I had a very exciting morning with teachers, parents and students who were picketing outside Alexander Hamilton High School in Los Angeles.

Teachers and parents walked in front of the majestic exterior building, on the sidewalk where cars could see them. Several people held up signs saying “Honk if you support teachers,” and there was a cacaphony of honking horns as cars and trucks passed by.

As the minutes passed, the crowd grew to be hundreds of people, and they chanted “Hey, hey, Ho, Ho, Austin Beutner’s got to go!” And many other inspiring lines about supporting teachers and public schools.

The UTLA understands exactly what’s going on. Its President Alex Caputo-Pearl and his members understand that the billionaires bought the school board so they could expand the non-union charter presence. Charters now enroll 20% of the district’s children.

A day earlier, the UTLA held a mass rally in front of the California Charter Schools Association, the billionaire-funded lobbyists intent on destroying public schools in the state while prohibiting any accountability for charter schools and fighting any limits on charter school growth.

The billionaire-bought LAUSD has starved the public schools, which helps the charters.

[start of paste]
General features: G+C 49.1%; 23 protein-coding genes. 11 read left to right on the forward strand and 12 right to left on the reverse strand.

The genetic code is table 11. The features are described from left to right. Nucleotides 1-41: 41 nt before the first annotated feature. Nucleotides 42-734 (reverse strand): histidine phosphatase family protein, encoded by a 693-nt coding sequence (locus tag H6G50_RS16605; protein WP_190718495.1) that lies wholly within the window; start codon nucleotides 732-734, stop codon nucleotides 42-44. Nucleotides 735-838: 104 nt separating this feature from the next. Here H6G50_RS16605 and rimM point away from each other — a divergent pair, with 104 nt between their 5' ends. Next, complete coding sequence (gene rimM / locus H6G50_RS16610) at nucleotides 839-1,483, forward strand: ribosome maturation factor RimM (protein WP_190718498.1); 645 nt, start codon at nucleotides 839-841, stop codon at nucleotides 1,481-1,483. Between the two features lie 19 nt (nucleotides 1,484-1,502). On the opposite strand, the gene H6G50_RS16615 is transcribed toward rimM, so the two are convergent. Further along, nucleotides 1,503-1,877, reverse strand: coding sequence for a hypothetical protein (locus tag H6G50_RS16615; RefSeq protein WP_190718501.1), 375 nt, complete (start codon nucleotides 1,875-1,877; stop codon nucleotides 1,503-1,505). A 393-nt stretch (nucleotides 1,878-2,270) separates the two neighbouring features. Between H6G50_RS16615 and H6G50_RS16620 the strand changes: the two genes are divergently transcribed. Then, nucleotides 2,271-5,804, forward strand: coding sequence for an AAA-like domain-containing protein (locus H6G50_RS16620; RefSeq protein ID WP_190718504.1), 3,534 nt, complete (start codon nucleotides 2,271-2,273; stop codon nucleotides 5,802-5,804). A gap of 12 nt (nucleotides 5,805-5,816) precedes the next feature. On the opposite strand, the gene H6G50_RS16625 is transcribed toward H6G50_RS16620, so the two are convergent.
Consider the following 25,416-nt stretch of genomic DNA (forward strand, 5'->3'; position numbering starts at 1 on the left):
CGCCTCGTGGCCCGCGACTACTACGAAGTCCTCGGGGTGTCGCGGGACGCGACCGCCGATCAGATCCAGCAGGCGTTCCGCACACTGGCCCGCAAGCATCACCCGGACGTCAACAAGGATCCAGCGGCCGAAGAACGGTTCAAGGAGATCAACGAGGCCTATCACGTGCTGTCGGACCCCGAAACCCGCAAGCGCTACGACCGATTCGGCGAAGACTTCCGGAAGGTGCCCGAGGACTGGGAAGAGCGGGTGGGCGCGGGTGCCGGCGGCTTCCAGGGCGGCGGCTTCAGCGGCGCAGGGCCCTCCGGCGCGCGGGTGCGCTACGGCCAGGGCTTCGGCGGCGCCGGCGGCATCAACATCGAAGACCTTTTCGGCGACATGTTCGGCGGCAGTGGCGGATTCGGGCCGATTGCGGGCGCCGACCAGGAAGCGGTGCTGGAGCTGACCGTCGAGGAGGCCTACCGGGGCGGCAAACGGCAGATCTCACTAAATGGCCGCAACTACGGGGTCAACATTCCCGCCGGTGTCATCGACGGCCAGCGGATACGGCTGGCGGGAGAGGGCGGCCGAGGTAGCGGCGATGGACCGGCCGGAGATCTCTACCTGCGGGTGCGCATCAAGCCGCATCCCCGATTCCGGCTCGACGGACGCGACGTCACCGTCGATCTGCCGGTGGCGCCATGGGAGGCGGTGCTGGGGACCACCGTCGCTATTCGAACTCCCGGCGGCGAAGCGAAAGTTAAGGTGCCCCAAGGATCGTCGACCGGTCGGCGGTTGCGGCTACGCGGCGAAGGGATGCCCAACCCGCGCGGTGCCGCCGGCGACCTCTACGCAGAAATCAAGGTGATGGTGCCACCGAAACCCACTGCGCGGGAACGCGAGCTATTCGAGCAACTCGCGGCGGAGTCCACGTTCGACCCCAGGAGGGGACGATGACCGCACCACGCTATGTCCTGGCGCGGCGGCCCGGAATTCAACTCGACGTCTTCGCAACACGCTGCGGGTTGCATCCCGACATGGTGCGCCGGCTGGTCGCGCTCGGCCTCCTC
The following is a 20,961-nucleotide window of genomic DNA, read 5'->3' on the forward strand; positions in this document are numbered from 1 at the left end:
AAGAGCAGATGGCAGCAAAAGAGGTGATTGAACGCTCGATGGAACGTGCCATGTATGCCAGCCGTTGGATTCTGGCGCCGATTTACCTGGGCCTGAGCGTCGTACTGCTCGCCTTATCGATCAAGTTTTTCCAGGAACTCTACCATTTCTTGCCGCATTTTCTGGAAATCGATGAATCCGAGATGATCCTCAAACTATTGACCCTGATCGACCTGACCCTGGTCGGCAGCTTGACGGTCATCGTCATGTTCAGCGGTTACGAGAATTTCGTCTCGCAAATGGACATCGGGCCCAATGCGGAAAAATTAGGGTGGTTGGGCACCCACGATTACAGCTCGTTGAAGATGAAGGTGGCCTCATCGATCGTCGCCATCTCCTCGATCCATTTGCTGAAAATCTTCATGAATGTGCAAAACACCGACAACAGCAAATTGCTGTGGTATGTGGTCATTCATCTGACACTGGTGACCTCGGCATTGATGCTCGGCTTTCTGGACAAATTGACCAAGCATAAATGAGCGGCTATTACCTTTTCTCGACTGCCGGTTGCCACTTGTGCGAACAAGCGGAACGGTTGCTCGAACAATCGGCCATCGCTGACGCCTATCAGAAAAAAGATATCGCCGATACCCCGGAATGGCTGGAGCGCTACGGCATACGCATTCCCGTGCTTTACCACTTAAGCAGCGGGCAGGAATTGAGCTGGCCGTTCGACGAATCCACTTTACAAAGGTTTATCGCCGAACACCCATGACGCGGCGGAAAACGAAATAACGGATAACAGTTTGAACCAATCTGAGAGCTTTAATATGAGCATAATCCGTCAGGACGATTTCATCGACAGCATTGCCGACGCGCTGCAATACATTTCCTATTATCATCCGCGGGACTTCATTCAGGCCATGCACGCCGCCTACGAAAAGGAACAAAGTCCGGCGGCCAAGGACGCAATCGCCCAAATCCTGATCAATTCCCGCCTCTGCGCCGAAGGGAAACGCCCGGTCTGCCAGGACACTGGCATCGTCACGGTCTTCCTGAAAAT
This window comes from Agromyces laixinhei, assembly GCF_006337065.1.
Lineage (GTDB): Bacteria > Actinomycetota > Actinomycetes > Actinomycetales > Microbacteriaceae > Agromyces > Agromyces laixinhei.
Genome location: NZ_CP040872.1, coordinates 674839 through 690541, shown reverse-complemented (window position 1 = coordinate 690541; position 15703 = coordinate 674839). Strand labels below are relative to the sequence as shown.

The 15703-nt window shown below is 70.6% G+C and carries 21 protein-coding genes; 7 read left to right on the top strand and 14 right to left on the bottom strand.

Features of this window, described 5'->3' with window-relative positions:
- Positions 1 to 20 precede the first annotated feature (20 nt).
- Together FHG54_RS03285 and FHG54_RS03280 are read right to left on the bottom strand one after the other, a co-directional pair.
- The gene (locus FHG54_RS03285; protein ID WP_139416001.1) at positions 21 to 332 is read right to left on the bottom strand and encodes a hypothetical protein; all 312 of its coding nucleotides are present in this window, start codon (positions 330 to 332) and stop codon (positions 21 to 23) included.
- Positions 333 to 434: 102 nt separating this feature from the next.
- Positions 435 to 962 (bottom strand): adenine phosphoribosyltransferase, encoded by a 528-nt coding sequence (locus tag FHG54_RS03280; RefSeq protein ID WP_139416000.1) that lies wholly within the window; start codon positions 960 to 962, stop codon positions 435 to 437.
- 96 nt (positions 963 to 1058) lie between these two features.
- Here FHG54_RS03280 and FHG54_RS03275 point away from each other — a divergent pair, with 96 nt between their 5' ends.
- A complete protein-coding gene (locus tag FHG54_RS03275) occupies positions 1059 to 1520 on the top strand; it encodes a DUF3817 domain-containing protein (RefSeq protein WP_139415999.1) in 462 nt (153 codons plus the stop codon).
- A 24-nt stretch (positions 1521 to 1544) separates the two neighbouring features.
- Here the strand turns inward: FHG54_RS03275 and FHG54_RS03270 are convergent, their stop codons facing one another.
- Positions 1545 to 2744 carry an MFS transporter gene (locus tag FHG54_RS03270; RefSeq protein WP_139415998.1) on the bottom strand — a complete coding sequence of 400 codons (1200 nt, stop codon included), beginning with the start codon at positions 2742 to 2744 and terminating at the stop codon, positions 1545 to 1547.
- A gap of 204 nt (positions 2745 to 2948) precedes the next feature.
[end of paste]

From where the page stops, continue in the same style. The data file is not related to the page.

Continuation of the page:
The picketing stopped for short speeches. Parents, teachers, a celebrity (Rock Star Stevie Van Zandt) spoke. So did students, both of whom are seniors at Hamilton. One young man said, “We get it. They are targeting black and brown communities. They are trying to destroy our schools by denying us the education we need and deserve. They are dividing our district into haves and have-nots.” Another senior asked the audience to imagine what it was like to be in classes with nearly 50 students, where there were not enough chairs or desks. She said she took a chemistry class and sat on the floor all year because there was no other place to sit. She couldn’t get into an AP class because there were not enough chairs or desks.

The national media says the strike is about trachers’ pay but they are wrong. No one mentioned salaries except a parent speaker. The really important issues are class size, lack of money for full-time nurses in every school, lack of money for librarians and counselors, lack of money for the arts.

When I had my few minutes to speak, I pointed out that California is probably the richest state in the nation, but the latest federal data show that it spends less than the national average on its schools. California spends about the same, on a per-pupil basis, as Louisiana and South Carolina.

That’s shocking.

The good news today, aspesker said, was that a poll conducted by Loyola Marymount, reported that the strike has the support of 80% of the public.

Even if the national media misses the point, the people of LA understand that teachers are striking for their children and for future generations. They are fighting billionaires like Eli Broad, Reed Hastings, the Waltons, the Koch brothers, and other billionaires, for the survival of public education.

The whole world is watching.